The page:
Qualcomm has also unveiled a new software development kit for the Google Android operating system that will make it easier for developers to create new augmented reality apps for devices running Google’s mobile operating system.
6. How can you get into AR?
One of the simplest ways is to develop for an existing platform such as Layar is to join the thriving community of developers busy utilising the browser to deliver functionality.
Through the API of Layar and JSON, developers can make use of the triggers such as a web view and also place action buttons such as watch video, listen to audio and call a phone number. This kind of data is provided with PHP.
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7. Where’s AR going to be big?
The world of retail is one sector with myriad opportunities for augmented reality applications, especially online. Here, the lack of the ‘try-on’ phase before buying for many products including fashion, jewellery, watches, glasses and home products is an incentive for companies to try out augmented reality applications.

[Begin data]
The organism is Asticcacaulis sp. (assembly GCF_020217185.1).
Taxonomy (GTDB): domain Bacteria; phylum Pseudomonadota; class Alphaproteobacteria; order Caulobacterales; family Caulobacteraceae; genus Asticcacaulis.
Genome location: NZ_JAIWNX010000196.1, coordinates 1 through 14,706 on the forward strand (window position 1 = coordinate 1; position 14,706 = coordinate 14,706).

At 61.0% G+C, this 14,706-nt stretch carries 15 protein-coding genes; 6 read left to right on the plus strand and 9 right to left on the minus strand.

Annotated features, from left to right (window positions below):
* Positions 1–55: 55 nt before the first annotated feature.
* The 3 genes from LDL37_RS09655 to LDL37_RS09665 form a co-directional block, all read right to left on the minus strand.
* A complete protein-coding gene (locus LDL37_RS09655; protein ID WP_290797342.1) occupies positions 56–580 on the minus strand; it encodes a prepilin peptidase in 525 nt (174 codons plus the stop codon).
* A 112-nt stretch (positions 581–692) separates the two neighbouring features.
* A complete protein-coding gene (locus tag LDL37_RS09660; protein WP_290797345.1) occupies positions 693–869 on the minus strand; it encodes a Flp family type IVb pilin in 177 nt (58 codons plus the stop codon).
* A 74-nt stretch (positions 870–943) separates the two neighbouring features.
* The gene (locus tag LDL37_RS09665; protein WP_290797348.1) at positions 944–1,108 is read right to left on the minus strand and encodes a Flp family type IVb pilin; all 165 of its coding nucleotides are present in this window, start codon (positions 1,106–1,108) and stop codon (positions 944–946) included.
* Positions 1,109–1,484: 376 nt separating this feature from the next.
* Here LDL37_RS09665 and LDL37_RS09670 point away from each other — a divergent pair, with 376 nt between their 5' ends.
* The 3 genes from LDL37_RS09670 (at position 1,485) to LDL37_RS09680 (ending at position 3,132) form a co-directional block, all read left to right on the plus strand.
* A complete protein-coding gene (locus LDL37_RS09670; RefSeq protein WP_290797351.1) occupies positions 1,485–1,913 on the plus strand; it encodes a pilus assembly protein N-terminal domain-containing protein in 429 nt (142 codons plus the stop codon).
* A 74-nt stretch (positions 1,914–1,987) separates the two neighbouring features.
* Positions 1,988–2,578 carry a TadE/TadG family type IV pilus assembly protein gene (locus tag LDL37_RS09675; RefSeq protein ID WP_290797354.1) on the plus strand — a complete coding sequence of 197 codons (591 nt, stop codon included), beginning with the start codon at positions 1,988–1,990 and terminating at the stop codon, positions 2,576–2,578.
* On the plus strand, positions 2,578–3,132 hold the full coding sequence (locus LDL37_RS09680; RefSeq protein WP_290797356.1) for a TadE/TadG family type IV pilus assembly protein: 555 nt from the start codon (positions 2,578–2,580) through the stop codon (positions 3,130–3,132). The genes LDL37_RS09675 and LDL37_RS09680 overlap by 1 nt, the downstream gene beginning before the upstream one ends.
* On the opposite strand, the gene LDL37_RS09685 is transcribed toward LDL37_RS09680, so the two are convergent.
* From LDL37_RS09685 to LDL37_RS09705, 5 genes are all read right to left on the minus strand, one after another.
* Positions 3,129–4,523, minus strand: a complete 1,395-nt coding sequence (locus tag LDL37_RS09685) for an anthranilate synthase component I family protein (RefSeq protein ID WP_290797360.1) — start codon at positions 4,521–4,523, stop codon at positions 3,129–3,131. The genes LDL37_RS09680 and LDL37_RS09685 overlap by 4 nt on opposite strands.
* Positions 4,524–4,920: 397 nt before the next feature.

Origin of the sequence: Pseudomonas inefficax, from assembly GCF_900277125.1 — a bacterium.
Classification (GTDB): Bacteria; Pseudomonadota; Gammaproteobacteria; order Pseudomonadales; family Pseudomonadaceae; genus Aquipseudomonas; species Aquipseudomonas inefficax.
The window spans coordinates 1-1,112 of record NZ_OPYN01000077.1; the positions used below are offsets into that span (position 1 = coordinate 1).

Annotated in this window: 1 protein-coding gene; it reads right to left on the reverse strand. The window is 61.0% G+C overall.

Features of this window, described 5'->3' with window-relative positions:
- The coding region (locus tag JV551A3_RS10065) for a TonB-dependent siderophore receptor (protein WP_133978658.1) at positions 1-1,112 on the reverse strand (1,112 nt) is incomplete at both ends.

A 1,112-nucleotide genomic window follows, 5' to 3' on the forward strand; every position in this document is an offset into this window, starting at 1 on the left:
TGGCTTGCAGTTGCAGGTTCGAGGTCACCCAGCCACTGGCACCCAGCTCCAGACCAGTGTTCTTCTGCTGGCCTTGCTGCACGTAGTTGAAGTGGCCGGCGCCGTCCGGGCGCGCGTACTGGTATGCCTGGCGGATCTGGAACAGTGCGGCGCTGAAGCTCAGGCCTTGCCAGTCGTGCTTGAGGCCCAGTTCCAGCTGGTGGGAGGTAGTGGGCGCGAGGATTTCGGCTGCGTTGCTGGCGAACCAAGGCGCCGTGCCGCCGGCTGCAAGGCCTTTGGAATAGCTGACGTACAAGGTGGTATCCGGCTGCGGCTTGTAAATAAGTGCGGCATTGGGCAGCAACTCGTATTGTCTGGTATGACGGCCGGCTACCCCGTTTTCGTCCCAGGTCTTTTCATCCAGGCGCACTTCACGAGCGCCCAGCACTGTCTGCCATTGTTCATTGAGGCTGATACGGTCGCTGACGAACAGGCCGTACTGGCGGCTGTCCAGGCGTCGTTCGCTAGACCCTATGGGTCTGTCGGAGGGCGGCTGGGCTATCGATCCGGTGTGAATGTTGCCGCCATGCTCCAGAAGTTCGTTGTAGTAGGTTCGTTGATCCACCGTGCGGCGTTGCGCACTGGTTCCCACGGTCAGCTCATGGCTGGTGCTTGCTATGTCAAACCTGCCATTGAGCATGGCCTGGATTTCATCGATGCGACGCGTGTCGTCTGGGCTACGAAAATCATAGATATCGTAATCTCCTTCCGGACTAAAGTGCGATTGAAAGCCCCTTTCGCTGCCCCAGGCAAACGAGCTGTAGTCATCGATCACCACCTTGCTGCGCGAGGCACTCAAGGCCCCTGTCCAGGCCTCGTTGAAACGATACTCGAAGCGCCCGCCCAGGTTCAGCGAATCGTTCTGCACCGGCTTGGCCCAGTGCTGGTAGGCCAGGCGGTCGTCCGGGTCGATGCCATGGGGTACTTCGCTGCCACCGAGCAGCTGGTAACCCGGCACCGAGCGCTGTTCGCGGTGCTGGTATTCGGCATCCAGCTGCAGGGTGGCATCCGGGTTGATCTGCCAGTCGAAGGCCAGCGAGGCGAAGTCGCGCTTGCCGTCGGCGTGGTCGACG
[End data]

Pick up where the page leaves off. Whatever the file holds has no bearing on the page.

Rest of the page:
Holition is one augmented reality retailer offering these real-time try on opportunities. This can be combined with providing extra information for the products being displayed.
8. What about education?
The technology offers many opportunities to support experiential and location-based learning by layering data and information on top of the real-world.
Adding historical context to a particular place, highlighting geometric shapes and hidden angles in buildings are just a couple of examples of ways that lessons could be brought to life.
The explosion in popularity of mobile phone apps offers hundreds of possibilities for educators to bring AR into the classroom with relative ease. Apps like Pocket Universe provide star maps relative to your location and offer educators the opportunity to bring objects that are traditionally seen 'out there' right into the classroom.
9. What’s the future for augmented reality?
Perhaps the biggest innovations will come when we step away from the screen. At the moment the majority of AR applications use a camera and screen of some kind, and while the effects are often spectacular, the screen still acts as a barrier.
10. Any other uses?
AR has been around for a long time. One of the oldest examples is the double exposure technique by which the impression of a ghost can be created on stage. The military also equips pilots with goggles that provide a layer of radar data over the real-world view to enable them to target missile attacks.
For your chance to WIN your own AR CV plus £500 worth of Amazon vouchers, simply tell us in no more than 100 words why you should have your CV converted into augmented reality.
With thanks to:
Jonathan Chippindale, CEO, Holition; Fred van Rijswijk, founder C2K; Kieron Kirkland, researcher at at Futurelab, an education R&D charity